24-year-old Jonathan Ferrell was in bad shape. Some time around 2:30 A.M. early Saturday morning, the former FAMU safety wrecked his Toyota Camry in the Bradfield Farms section of Charlotte, North Carolina.
The above is the car he was driving. As of yet, the cause of the accident is unknown, but it was serious enough that he was forced to climb out of the rear window.
Ferrell sought help at the first house he could find. Instead of finding help, he found a woman who mistook Ferrell's urgent door knocks for her husband's, but upon opening the door believed Ferrell to be an intruder. She hit her security system's panic alarm and called 911 to report a breaking and entering attempt.
A short time later, police arrived on the scene and located Ferrell a short distance away, according to a description given by the woman. According to accounts from Charlotte-Mecklenburg police, Ferrell ran towards the officers, possibly in a state of shock or confusion. One officer fired a Taser at Ferrell, but it either missed or otherwise failed to stop him. The lethal rounds fired from 27-year-old Randall Kerrick's service weapon, however, did.
Ferrell died shortly afterwards.
Kerrick was charged with involuntary manslaughter on the same day. That afternoon, he turned himself in and was later released on a $50,000 bond. Two other officers who accompanied him were placed on administrative leave. An investigation found that Kerrick had used excessive force:
"The evidence revealed that Mr. Ferrell did advance on Officer Kerrick and the investigation showed that the subsequent shooting of Mr. Ferrell was excessive," police said in another statement issued late Saturday night. "Our investigation has shown that Officer Kerrick did not have a lawful right to discharge his weapon during this encounter."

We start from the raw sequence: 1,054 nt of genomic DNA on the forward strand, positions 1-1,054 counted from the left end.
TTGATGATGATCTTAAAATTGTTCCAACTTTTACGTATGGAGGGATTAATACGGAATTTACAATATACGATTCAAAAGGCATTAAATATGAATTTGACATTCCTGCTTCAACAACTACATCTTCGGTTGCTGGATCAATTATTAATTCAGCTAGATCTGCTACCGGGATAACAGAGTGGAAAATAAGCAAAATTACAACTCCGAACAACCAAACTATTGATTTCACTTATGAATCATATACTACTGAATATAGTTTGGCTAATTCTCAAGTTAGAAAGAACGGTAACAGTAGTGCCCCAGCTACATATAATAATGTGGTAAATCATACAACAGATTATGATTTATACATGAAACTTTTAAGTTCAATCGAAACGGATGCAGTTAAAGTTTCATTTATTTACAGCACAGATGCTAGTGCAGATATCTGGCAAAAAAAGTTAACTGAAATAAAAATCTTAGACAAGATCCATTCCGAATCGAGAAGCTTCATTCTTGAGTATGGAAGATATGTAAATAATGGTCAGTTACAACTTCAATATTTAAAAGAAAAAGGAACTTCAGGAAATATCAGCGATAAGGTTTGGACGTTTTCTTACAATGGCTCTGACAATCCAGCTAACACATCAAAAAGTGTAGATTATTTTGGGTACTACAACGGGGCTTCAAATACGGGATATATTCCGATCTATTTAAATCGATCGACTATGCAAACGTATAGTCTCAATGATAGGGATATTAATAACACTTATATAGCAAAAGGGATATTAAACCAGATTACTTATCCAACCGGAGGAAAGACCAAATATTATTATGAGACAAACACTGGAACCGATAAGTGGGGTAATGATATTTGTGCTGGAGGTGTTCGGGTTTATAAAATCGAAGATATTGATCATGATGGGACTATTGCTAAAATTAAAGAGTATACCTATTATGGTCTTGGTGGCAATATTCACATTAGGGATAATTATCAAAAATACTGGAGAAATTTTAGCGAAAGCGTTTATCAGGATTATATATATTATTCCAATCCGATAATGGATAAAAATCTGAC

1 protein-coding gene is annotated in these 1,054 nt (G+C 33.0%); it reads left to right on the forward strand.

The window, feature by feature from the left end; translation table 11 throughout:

Kerrick's rather swift arrest and charging may have been policy, or it could have been in response to the events surrounding the death of Trayvon Martin. Some are playing the cynic's gambit, assuming that Kerrick won't be convicted and will be back on active duty in due time.
Meanwhile, many are wondering whether Ferrell's ultimate fate was determined by his skin color. Given the countless encounters between black Americans, whites and majority-white law enforcement that have gone terribly wrong - perhaps.
For instance, was the woman's genuine reaction was based on ethnic prejudice rather than actual concern for her safety? It's unclear whether or not she knew he had just been involved in an accident. If so, then why did she choose to report her encounter with Ferrell as a B&E instead of a car crash? And if Ferrell was white, would she had been more inclined to help him?
As for the police, what led Kerrick to use his service weapon as opposed to his own Taser or even pepper spray/OC spray after the first tazing attempt failed? Would Kerrick had been less inclined to shoot and ultimately kill Ferrell if he was white? Could there have been any other way to secure their own safety and that of Ferrell's if it had been possible? If so, would this alternative had been exercised if Ferrell wasn't black?
According to reports, Ferrell was as straight as an arrow with nary a criminal record to be seen, so the narrative that's sure to follow shouldn't come into play here.
Plenty of details need to be fleshed out before further study can be done. On the face of it, however, it seems like just another case of a young, promising life snuffed out by prejudice and over-zealousness.